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I am looking at the ICC Intl Mechanical Code, in section 309.1

309.1 Space-heating systems. Interior spaces intended for human occupancy shall be provided with active or passive space-heating systems capable of maintaining an indoor temperature of not less than 68°F (20°C) at a point 3 feet (914 mm) above floor on the design heating day. The installation of portable space heaters shall not be used to achieve compliance with this section.

I am wondering what this means. e.g., capable if you set the thermostat on 80 and it gets up to 68 in that room?

Let's say you have some cold rooms in a house. Most of the house - you set the thermostat at 70, those rooms are about 70 - but in some rooms is struggles to get over 65. Is that a code problem or it is okay because you could turn the heat up to 80 and then that room would be able to get over 68?

Also what exactly does it mean to "maintain" the temperature? e.g., you get it to 68 but it cools off very quickly by a few degrees within an hour?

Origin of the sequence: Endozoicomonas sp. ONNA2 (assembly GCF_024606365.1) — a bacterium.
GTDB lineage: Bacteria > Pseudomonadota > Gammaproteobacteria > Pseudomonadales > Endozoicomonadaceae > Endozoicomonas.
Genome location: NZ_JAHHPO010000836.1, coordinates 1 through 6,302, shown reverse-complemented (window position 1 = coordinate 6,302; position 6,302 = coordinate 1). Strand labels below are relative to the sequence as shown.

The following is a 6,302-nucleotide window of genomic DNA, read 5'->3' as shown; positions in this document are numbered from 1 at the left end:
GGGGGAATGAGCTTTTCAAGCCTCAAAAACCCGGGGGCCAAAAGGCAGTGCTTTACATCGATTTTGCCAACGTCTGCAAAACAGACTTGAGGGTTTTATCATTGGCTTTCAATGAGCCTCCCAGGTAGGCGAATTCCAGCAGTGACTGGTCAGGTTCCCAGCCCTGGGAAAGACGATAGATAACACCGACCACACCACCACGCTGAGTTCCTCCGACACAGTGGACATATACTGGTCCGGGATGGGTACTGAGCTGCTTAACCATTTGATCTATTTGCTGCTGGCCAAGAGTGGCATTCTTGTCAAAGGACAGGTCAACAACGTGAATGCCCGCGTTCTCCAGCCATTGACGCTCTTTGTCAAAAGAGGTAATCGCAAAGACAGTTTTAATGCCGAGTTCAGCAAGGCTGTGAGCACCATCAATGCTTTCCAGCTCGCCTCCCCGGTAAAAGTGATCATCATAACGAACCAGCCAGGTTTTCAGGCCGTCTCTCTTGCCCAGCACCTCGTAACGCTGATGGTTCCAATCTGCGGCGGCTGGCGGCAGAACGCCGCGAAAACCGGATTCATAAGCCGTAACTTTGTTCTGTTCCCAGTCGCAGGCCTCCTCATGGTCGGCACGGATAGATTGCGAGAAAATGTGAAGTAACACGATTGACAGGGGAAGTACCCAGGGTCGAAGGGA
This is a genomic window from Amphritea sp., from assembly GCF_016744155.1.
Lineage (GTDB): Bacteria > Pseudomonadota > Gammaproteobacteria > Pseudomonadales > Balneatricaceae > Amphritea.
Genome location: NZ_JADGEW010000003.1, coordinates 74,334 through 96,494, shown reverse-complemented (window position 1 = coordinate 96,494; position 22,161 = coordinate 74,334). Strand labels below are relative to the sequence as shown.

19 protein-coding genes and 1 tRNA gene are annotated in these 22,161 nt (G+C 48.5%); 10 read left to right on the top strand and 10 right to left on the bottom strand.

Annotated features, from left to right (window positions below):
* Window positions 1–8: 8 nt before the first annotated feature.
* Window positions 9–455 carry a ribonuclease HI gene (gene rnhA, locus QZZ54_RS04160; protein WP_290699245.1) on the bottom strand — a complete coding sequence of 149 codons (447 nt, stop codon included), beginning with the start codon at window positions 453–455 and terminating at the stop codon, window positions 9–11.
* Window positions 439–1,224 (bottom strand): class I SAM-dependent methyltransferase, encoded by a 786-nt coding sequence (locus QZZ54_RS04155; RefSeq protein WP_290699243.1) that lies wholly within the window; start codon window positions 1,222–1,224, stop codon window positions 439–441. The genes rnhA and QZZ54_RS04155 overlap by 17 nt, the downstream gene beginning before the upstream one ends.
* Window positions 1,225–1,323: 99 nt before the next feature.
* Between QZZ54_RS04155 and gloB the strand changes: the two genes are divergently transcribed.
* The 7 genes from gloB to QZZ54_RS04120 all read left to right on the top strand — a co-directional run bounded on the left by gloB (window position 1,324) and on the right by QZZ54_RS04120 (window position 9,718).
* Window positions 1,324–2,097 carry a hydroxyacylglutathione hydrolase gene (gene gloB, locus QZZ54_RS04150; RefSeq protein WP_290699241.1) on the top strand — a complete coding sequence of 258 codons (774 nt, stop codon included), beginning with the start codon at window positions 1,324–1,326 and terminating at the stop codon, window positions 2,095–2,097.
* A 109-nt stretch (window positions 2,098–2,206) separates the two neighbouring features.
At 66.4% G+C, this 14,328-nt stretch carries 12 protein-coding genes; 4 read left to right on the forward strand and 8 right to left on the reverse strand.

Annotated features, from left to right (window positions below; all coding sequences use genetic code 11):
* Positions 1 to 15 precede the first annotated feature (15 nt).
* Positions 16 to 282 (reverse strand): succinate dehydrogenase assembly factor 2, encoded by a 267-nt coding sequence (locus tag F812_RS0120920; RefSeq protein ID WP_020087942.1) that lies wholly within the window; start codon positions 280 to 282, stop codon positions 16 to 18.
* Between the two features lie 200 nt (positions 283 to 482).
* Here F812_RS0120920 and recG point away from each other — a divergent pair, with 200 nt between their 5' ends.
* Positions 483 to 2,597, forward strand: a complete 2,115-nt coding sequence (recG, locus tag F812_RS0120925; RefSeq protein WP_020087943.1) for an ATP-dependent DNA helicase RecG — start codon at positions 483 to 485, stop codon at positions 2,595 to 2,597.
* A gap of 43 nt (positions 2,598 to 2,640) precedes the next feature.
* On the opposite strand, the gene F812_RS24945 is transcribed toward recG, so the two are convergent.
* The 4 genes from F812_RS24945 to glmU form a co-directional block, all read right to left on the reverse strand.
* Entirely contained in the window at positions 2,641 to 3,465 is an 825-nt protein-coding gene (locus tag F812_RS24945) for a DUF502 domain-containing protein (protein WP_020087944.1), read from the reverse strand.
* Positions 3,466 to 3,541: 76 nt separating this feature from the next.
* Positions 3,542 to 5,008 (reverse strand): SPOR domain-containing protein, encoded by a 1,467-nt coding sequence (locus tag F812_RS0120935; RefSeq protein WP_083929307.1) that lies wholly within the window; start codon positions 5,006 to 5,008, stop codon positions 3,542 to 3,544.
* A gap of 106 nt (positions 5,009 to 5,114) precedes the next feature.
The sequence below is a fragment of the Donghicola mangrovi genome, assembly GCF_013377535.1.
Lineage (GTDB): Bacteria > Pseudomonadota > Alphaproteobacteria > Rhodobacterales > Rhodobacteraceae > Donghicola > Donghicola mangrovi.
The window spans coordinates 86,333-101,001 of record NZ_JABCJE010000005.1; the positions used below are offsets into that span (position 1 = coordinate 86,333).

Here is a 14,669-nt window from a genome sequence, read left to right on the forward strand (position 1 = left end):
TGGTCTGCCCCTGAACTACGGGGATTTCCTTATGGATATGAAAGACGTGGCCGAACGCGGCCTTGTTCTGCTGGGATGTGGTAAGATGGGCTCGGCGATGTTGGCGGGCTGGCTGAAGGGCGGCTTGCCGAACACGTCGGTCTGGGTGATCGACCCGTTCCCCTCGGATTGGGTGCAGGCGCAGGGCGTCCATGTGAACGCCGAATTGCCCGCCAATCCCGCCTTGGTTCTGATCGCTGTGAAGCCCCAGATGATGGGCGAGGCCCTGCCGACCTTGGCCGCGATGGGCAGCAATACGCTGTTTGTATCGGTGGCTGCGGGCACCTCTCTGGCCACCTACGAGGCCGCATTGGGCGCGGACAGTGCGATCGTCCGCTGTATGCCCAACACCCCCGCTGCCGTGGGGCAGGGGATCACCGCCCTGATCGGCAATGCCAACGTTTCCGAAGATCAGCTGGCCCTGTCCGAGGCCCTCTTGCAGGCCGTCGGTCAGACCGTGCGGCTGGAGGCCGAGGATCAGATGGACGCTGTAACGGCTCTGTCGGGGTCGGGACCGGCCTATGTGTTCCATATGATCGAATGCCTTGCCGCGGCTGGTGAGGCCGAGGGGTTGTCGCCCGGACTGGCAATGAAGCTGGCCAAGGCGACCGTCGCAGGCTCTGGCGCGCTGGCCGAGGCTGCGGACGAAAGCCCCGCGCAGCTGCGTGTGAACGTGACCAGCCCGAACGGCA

How is this part of code actually applied?

  • Basically, if you're a landlord this is your problem. If you're a tenant, this is how you make it their problem. – Mazura Nov 16 '19 at 21:53
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Just because it isn't tweaked right doesn't mean the system is not "capable of maintaining..."

afaik, it's applied when someone complains. Which they have the right to if the system cannot maintain a temp above 68, measured 3' off the floor.

If it runs 24/7 and drops below 68 "on the design heating day" (w/e that means) then it does not meet code. If it has to be set at 90 to get 68, and it runs less than 24/7, never dropping below 68, then it meets code.

-"maintain", literally. If 90 is as high as the thermostat will go, and that can't keep it above 68, then it can't maintain. The system is either undersized, needs to be balanced, or can't deal with the heat loss.

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